Fewer Prescribers Are Driving NBRx Than You Think—Here’s Why

According to a 2021 study by Statista, 40% of prescriptions written in 2005 were for brand-name medications. By 2020, that percentage plummeted to just 8%.1 How is this possible, given that more than 20,000 prescription drugs are currently in circulation in the U.S.2 and over a million actively licensed physicians3 are available to prescribe them? Before you can drive scripts and maximize the impact of your pharma marketing budget, you have to account for three key trends that have impacted how drugs are prescribed.

1. Branded drug prescription volumes have declined over the past 15 years as generic alternatives freely flood the market. While it’s unsurprising that patients flock to these cheaper alternatives to treat common conditions, generic medications aren’t as accessible for specialized conditions, which gives pharma marketers an opportunity to drive scripts where the market is less crowded.

2. Pharma companies have shifted their focus to specialized conditions such as multiple sclerosis and ulcerative colitis. Of the 50 new drugs approved by the FDA in 2021, a majority treated conditions affecting small patient populations.4 The drug market for specialized conditions is small, but it’s where pharma companies can generate the most revenue. Brand-name medications for specialized conditions have a longevity that brand-name medications for prevalent conditions do not.

3. A recent spike in script consolidation has made it harder for pharma marketers to reach the high-value patients who matter most to their brand. A recent WriteMD analysis found that of all the doctors who prescribe a given brand-name drug, approximately 20% of them write 80% of the prescriptions.5 To put that in perspective, this recent increase in script consolidation means that of the approximately 205,000 doctors who prescribed the diabetes medication Ozempic between March 2020 and February 2022, only about 40,000 accounted for 80% of the prescriptions. For Nurtec, a migraine medication, the numbers are even more skewed—only 14% of prescribers accounted for 80% of prescriptions between March 2020 and February 2022.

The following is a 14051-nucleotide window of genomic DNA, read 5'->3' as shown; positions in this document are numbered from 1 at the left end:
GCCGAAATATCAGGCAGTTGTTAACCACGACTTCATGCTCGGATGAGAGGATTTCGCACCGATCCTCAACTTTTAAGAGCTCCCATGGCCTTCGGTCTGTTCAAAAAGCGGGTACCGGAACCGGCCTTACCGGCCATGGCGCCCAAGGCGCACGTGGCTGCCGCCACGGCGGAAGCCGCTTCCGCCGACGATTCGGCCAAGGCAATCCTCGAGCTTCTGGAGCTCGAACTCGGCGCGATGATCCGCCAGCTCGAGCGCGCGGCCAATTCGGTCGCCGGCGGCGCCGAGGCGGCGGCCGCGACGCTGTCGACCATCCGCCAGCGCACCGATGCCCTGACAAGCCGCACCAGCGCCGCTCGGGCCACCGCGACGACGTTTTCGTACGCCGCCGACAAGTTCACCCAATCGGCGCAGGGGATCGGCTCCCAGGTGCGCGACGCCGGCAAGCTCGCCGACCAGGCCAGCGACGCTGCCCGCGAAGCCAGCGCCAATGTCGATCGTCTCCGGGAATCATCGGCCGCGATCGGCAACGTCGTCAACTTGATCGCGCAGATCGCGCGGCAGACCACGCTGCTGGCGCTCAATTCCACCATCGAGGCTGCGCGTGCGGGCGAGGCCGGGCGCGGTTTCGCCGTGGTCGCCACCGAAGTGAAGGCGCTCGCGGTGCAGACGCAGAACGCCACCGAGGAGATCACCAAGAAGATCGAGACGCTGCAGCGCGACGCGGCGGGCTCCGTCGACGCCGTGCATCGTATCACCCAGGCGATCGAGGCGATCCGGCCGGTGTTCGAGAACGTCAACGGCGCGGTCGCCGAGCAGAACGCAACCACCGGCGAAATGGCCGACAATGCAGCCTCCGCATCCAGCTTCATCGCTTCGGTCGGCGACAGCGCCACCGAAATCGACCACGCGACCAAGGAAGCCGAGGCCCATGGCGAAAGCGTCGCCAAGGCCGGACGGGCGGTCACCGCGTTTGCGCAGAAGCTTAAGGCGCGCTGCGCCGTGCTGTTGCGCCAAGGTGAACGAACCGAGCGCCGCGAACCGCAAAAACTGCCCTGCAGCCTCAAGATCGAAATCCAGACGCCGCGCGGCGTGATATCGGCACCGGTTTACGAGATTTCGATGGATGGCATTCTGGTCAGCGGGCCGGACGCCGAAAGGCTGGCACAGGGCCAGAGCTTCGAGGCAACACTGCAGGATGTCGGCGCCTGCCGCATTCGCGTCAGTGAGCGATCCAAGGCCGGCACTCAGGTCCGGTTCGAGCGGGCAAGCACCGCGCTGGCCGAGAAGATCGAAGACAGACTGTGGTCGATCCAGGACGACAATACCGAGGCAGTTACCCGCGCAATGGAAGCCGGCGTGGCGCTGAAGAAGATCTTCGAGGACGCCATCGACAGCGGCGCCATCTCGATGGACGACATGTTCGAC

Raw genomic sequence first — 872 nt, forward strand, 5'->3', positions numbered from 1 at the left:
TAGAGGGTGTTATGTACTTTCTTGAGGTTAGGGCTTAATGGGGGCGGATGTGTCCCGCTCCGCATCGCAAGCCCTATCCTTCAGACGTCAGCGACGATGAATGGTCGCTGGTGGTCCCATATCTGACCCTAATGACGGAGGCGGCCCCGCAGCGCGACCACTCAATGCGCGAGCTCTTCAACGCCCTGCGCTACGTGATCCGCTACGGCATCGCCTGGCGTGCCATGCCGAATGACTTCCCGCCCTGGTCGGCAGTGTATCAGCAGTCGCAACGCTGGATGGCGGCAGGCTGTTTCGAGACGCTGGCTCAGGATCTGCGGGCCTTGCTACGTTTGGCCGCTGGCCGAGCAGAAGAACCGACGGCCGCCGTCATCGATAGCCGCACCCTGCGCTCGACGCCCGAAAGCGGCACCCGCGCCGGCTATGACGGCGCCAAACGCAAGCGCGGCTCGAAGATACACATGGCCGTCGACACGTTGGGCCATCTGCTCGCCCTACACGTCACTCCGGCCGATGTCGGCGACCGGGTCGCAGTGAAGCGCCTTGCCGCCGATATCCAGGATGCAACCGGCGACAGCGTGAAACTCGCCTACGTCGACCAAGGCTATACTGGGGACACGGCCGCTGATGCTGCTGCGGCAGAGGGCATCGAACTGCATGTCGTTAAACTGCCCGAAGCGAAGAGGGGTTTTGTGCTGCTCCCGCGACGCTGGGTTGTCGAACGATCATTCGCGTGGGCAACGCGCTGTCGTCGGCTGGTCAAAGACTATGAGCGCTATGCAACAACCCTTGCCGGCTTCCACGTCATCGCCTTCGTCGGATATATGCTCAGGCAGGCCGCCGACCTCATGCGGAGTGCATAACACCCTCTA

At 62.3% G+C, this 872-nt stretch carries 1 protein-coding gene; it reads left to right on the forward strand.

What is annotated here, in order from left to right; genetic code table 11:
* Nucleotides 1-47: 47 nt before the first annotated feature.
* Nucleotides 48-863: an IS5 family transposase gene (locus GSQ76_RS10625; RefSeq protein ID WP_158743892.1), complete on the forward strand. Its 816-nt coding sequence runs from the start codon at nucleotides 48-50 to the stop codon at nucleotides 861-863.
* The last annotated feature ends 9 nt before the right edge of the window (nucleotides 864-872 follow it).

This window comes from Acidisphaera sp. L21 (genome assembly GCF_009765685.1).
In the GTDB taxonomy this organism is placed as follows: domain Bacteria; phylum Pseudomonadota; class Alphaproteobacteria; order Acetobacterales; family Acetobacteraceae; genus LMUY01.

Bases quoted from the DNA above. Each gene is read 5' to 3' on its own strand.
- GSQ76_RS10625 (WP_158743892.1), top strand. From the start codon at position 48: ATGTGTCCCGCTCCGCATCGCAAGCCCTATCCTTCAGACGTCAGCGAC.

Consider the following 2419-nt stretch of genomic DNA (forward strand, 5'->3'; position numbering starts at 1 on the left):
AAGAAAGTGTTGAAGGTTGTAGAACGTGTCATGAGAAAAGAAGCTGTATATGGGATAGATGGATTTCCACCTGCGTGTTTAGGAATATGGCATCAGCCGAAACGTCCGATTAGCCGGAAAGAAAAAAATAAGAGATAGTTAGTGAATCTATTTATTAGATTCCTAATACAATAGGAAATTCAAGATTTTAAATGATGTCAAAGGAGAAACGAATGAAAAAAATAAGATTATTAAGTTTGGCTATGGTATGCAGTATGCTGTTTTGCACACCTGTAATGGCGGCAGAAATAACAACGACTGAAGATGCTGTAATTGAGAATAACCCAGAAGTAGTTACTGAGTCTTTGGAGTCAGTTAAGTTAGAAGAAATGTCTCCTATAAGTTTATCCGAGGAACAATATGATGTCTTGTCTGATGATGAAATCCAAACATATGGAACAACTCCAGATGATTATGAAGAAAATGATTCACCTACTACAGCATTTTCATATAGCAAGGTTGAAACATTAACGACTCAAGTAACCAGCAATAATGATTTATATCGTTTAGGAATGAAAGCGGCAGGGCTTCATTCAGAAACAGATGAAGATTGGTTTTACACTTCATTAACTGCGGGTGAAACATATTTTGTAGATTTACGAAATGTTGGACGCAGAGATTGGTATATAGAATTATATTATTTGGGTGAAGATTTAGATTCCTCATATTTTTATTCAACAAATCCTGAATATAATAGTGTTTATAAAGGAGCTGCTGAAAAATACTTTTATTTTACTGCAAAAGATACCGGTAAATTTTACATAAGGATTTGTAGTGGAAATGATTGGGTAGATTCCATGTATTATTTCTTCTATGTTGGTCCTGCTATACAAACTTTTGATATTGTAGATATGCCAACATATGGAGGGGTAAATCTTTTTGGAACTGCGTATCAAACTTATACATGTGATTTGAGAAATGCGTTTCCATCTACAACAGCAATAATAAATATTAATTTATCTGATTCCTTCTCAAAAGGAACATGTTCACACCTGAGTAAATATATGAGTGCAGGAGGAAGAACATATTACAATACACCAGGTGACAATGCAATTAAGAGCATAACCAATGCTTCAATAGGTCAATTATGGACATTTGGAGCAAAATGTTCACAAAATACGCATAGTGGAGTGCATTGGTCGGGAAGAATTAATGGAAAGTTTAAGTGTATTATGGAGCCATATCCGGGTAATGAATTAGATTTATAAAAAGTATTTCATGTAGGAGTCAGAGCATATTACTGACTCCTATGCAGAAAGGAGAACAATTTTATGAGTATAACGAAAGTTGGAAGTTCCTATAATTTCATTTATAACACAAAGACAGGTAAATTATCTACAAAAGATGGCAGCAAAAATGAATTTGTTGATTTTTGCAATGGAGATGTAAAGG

With a decline in branded drug volumes, a flood of generics, and a shrinking consumer base, pharma companies must market their branded products to only the most high-value patients. High-value patients are not only commercially insured and qualified based on their condition, but are also more likely to visit a specialist who will prescribe your brand.

The data show that if you cast a wide net in the hopes of reaching all patients, you’ll waste your budget trying to reach consumers on the way to doctors who rarely, if ever, prescribe your brand. To drive prescriptions, you must focus your marketing budget on patients who are researching treatments for specialized conditions and about to visit only the small number of physicians and other healthcare professionals doing the prescribing.

References:

1. https://www.statista.com/statistics/205042/proportion-of-brand-to-generic-prescriptions-dispensed.

2. https://www.fda.gov/about-fda/fda-basics/fact-sheet-fda-glance.

3. https://www.statista.com/statistics/186269/total-active-physicians-in-the-us.

4. https://www.fda.gov/drugs/new-drugs-fda-cders-new-molecular-entities-and-new-therapeutic-biological-products/novel-drug-approvals-2021.

5. Symphony Health Solutions, practitioner insight’s data, 2022. The 80/20 ratio varies by drug and the data sample of the top eight deciles ranges from 15-35% of prescribing doctors.

  • Mukund Jain

    Mukund Jain serves as Senior Vice President of Commercialization for Healthgrades’ WriteMD and Healthcare Professional (HCP) businesses. He has over 16 years of experience in marketing and strategy across a variety of industries including 11 years with Healthgrades.

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